David Zucchino is a former national correspondent for the Los Angeles Times. He was awarded a Pulitzer Prize for reporting from South Africa. He’s a four-time Pulitzer Prize finalist for coverage of Iraq, Lebanon, Africa and inner-city Philadelphia. He has reported from more than two dozen nations, with a recent focus on Afghanistan, Libya and Iraq. He is the author of the books “Thunder Run” and “Myth of the Welfare Queen.” Zucchino left The Times in 2015.
Latest From This Author
Osama bin Laden’s Al Qaeda network is in headlong retreat in Afghanistan and European police are rounding up other suspected terrorists, but investigators say a web of Islamic extremists remains on the continent and still poses a threat of attacks.
As 19 hijackers around the United States prepared this summer for a deadly day in September, authorities say, a related but decidedly different Islamic network was plotting an attack on an American symbol in the heart of Europe: the U.S.
The capstone to Maj.
Everybody’s worried about the Peachoid. Is it being torn down?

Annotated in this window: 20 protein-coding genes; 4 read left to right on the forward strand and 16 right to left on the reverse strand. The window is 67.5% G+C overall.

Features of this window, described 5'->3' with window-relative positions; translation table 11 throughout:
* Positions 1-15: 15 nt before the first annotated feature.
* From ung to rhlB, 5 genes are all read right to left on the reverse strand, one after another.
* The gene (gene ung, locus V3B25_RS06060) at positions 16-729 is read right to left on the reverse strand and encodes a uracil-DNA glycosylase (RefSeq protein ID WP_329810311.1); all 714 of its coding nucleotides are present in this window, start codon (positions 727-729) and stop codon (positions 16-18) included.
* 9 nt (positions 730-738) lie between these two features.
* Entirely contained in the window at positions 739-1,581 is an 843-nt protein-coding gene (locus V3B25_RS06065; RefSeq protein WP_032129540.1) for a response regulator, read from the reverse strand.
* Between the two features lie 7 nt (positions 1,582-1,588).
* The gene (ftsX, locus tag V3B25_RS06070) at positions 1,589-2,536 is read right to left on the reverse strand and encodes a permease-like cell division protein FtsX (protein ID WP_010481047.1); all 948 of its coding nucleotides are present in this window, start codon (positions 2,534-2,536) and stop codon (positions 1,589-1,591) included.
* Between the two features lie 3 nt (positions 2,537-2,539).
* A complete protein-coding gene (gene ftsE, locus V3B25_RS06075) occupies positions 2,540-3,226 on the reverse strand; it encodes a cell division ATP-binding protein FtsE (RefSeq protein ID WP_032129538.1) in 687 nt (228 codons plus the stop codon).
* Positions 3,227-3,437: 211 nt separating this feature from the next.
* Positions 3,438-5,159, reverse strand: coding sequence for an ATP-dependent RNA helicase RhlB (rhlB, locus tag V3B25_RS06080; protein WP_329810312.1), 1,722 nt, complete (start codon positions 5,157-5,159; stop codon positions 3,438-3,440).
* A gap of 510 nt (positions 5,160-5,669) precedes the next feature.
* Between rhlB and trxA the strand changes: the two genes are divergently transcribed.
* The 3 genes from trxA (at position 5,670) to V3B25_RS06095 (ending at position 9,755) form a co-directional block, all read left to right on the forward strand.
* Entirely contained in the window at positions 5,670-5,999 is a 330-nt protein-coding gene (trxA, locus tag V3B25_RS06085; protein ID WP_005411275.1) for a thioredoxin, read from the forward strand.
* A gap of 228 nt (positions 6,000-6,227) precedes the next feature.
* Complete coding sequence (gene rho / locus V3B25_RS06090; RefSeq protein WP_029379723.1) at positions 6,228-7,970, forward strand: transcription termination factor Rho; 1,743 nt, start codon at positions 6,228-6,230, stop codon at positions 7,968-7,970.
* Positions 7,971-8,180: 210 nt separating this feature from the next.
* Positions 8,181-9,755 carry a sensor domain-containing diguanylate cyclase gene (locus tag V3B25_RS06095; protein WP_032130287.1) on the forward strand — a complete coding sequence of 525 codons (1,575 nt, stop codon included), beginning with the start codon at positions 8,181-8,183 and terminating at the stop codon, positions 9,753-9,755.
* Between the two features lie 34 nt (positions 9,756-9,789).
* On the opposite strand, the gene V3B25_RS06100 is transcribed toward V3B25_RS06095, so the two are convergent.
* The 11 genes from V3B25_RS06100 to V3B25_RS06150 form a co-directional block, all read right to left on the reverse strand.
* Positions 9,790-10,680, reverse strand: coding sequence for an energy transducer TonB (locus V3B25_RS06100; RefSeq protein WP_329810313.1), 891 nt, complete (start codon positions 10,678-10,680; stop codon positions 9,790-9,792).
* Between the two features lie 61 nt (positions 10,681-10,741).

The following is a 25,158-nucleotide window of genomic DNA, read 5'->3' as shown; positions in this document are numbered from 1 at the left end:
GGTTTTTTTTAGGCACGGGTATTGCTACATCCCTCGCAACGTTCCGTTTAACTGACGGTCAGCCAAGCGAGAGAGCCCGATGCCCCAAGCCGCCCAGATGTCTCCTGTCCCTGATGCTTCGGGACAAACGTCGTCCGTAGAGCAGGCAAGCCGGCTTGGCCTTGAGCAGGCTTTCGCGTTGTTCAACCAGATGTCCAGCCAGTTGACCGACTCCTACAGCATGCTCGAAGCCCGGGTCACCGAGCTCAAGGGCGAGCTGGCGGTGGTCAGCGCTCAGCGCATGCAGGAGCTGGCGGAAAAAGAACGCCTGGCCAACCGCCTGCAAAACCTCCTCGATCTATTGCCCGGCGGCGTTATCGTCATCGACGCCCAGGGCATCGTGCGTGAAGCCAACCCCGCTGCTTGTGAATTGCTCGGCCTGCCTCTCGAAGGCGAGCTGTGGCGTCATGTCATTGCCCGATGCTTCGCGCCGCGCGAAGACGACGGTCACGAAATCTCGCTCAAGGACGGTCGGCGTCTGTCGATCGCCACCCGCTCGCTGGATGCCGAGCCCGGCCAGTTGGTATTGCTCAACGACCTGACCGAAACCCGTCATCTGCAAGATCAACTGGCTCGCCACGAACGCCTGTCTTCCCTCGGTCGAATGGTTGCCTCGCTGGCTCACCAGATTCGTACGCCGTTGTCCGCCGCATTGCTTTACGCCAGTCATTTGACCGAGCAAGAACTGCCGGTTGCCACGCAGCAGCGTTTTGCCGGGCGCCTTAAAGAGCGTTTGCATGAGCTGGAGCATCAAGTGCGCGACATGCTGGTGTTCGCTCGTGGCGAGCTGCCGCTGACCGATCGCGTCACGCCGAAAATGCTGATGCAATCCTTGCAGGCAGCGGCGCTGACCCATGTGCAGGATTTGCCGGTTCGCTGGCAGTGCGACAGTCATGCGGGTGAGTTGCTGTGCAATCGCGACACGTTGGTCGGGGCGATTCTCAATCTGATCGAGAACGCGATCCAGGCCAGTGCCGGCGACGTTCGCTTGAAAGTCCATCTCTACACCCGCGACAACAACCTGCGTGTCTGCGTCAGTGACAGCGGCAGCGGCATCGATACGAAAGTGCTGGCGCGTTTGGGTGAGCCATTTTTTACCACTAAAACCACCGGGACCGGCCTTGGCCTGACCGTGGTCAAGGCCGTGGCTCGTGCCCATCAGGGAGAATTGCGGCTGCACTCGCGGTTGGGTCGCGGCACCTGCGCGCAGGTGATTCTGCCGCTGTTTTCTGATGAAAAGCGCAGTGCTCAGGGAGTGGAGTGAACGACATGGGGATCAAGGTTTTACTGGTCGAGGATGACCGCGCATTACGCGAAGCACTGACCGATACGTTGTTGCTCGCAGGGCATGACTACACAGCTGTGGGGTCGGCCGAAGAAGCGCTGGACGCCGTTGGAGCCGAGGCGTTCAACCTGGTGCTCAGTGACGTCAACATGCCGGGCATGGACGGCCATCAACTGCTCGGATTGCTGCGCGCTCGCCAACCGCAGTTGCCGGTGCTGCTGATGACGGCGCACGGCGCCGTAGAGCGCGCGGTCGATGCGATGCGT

A sign hangs prominently in Lori Ballard’s kitchen: “Army Wife – Courage – Strength – Sacrifice.”
Jovano Graves’ parents begged him not to join the Army right out of high school in 2003, when U.S. troops were fighting in Iraq and Afghanistan.
Duke Energy may have been hauled into federal court and smacked with a $102-million penalty for polluting North Carolina rivers with potentially toxic coal ash, but that didn’t do much for the tainted well water at Barbara Morales’ house.
Duke Energy, the nation’s largest electrical utility, pleaded guilty in federal court Thursday to nine criminal violations of the Clean Water Act for polluting four major rivers for several years with toxic coal ash from five power plants in North Carolina.